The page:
Osteopontin (OPN), an adhesive, matricellular glycoprotein, is a rate-limiting factor in tumor promotion of skin carcinogenesis. With a tumor promotion model, the JB6 Cl41.5a cell line, we have shown that suppressing 12-O-tetradecanoylphorbol-13-acetate (TPA)-induced OPN expression markedly inhibits TPA-induced colony formation in soft agar, an assay indicative of tumorigenic transformation. Further, the addition of exogenous OPN promotes colony formation of these cells. These findings support a function of OPN in mediating TPA-induced neoplastic transformation of JB6 cells. In regard to the mechanism of action by OPN, we hypothesized that, for JB6 cells grown in soft-agar, secreted OPN induced by TPA stimulates cell proliferation and/or prevents anoikis to facilitate TPA-induced colony formation. Analyses of cell cycle and cyclin D1 expression, and direct cell counting of JB6 cells treated with OPN indicate that OPN does not stimulate cell proliferation relative to non-treated controls. Instead, at 24h, OPN decreases anoikis by 41%, as assessed by annexin V assays. Further, in suspended cells OPN suppresses caspase-8 activation, which is mediated specifically through its RGD-cell binding motif that transduces signals through integrin receptors. Transfection studies with wild-type and mutant focal adhesion kinases (FAK) and Western blot analyses suggest that OPN suppression of caspase-8 activation is mediated through phosphorylation of FAK at Tyr861. In summary, these studies indicate that induced OPN is a microenvironment modulator that facilitates tumorigenic transformation of JB6 cells by inhibiting anoikis through its RGD-dependent suppression of caspase-8 activity, which is mediated in part through the activation of FAK at Tyr861.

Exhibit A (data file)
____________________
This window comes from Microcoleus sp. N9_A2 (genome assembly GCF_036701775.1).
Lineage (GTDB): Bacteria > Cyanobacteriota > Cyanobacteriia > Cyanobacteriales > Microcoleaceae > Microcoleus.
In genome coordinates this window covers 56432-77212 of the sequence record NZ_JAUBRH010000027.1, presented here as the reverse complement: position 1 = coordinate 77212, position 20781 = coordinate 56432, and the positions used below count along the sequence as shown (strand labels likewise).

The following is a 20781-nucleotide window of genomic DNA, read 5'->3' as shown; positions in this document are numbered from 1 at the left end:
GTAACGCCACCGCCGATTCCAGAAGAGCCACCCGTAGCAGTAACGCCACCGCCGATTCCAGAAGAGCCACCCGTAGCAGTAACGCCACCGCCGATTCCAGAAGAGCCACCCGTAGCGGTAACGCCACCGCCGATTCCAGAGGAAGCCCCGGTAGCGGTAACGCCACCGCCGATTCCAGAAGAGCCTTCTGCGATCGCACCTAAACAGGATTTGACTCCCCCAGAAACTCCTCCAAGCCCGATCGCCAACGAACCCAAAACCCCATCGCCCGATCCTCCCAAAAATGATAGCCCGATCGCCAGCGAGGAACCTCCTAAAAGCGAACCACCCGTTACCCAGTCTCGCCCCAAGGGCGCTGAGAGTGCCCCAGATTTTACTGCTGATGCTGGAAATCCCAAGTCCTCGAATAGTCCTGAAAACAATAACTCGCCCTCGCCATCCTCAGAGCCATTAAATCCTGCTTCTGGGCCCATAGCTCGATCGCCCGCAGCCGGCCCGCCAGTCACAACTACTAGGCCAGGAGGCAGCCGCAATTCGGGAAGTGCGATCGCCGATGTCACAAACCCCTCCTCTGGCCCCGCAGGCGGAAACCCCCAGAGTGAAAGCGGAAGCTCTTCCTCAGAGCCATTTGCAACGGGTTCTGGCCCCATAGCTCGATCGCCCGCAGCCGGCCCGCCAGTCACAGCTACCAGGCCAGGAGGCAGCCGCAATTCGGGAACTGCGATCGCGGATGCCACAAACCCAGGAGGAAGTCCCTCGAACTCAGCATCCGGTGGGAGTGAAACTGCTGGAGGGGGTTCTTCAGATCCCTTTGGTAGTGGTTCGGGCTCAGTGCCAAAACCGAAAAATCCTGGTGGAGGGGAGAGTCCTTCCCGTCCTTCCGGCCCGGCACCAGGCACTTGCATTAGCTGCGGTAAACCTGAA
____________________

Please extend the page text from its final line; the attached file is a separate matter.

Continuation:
- Apoptosis, phorbol ester, over-agar assay
- JB6 cells